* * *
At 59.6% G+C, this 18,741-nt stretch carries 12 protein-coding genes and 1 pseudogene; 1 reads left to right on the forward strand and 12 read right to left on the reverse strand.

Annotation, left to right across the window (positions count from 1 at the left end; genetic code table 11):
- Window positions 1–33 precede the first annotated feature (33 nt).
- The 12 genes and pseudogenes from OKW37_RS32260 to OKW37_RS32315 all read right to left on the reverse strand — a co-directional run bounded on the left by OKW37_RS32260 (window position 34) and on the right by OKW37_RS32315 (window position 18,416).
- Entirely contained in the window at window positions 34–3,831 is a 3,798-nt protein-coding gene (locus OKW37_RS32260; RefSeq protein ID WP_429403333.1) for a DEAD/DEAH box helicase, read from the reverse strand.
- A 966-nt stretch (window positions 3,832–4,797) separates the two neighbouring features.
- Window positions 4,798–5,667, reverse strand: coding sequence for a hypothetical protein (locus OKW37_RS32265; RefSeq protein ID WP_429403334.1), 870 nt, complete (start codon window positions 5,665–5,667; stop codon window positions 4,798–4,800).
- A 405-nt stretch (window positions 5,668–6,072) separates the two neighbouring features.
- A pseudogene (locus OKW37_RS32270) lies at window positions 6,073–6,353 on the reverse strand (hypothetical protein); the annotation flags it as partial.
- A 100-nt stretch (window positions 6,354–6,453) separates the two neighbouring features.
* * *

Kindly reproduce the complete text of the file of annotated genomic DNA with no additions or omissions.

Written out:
At 59.6% G+C, this 18,741-nt stretch carries 12 protein-coding genes and 1 pseudogene; 1 reads left to right on the forward strand and 12 read right to left on the reverse strand.

Annotation, left to right across the window (positions count from 1 at the left end; genetic code table 11):
- Window positions 1–33 precede the first annotated feature (33 nt).
- The 12 genes and pseudogenes from OKW37_RS32260 to OKW37_RS32315 all read right to left on the reverse strand — a co-directional run bounded on the left by OKW37_RS32260 (window position 34) and on the right by OKW37_RS32315 (window position 18,416).
- Entirely contained in the window at window positions 34–3,831 is a 3,798-nt protein-coding gene (locus OKW37_RS32260; RefSeq protein ID WP_429403333.1) for a DEAD/DEAH box helicase, read from the reverse strand.
- A 966-nt stretch (window positions 3,832–4,797) separates the two neighbouring features.
- Window positions 4,798–5,667, reverse strand: coding sequence for a hypothetical protein (locus OKW37_RS32265; RefSeq protein ID WP_429403334.1), 870 nt, complete (start codon window positions 5,665–5,667; stop codon window positions 4,798–4,800).
- A 405-nt stretch (window positions 5,668–6,072) separates the two neighbouring features.
- A pseudogene (locus OKW37_RS32270) lies at window positions 6,073–6,353 on the reverse strand (hypothetical protein); the annotation flags it as partial.
- A 100-nt stretch (window positions 6,354–6,453) separates the two neighbouring features.